“Mere philosophical claptrap”
Two blogs ago I used the expression “mere philosophical claptrap”. I feel I owe it to my philosophical friends to make clear what I meant by this expression. Claptrap is found all over academe, in all subjects, but in some more than in others. It is like a kind of intoxicating weed that should be cleared away, as much as possible, though with great care and caution. Weeding out academic claptrap can be a drawn out process requiring a maturation of minds and a gradual sharpening of insight shared by the relevant community. Academic communities, especially in the humanities, are often temporarily drugged by trendy claptrap that has no intellectual substance but is thought to be of great importance, until someone wakes up and shows that it’s all an illusion.
Philosophy has proved a fertile soil, over the past century, for claptrap. So let me focus on philosophy for a moment. The problem with philosophy, now more than in the old days, is that it forms a motley collection: the concept ‘philosophy’ is ill-defined, even in an academic context. Outside academe, one occasionally comes across individuals, usually male and somewhat eccentric, and often with a bad breath, who call themselves philosophers and will bore you, preferably at the most inopportune moments, with lengthy tales about their views on anything under, behind and above the sun. Let’s leave these out of account and think only of salary-drawing, professional philosophers. These still make for a wild kaleidoscope of heterogeneous occupations. One can be a philosopher of just about anything. Besides being a ‘general’ philosopher, one can be a philosopher of art, climate, communication, education, government, history, labour relations, landscape, language, law, leisure, life, logic, music, nature, nutrition, politics, psychology, psychotherapy, religion, sexual relations, social work, sport, traffic, water management, xenophobia, yodelling, zoo-keeping, you name it. The only exception seems to be philosophy itself: I have never so far encountered a philosopher of philosophy. Yet it would probably be legitimate to say that that is what I am trying to be now.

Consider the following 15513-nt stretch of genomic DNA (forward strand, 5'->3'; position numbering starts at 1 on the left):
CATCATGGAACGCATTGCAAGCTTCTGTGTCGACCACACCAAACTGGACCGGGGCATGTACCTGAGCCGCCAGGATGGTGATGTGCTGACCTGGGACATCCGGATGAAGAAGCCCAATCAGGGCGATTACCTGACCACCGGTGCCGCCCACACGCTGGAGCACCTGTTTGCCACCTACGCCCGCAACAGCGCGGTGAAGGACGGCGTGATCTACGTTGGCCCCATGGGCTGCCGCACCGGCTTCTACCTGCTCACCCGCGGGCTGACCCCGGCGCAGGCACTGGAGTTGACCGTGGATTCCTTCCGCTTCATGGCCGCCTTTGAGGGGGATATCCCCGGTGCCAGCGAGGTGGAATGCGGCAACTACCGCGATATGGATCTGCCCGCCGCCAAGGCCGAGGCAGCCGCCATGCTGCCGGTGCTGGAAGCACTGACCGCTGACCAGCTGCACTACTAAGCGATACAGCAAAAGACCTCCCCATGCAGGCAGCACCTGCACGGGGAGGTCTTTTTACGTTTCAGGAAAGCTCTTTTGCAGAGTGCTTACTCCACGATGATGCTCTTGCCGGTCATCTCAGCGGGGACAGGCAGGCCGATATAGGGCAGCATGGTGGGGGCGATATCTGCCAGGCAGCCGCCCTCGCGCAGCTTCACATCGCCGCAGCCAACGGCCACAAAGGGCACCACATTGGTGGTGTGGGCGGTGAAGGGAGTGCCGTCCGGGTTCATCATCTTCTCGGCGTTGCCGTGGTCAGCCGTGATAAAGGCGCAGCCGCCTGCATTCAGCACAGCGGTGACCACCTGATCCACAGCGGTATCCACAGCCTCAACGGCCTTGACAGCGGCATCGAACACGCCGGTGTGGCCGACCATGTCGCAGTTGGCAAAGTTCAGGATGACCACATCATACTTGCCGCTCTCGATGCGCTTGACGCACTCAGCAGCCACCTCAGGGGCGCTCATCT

What justifies the predicate ‘philosophy’ for this apparently disparate gamut of activities? The best I can come up with is that they derive from a common desire to rise above the nitty-gritty of the daily grind and ask questions of a more general, overarching nature—no doubt a most useful and laudable enterprise. The problem is, however, that there seems to be no common, well-considered method followed in providing answers to these questions. The criteria applied vary wildly, ranging from mathematical precision to vague appeals to real or imaginary feelings, impressions or experiences, according to whether one is a philosopher of X, Y or Z. This is no doubt what has given philosophy a bad name among intellectuals and in the world at large.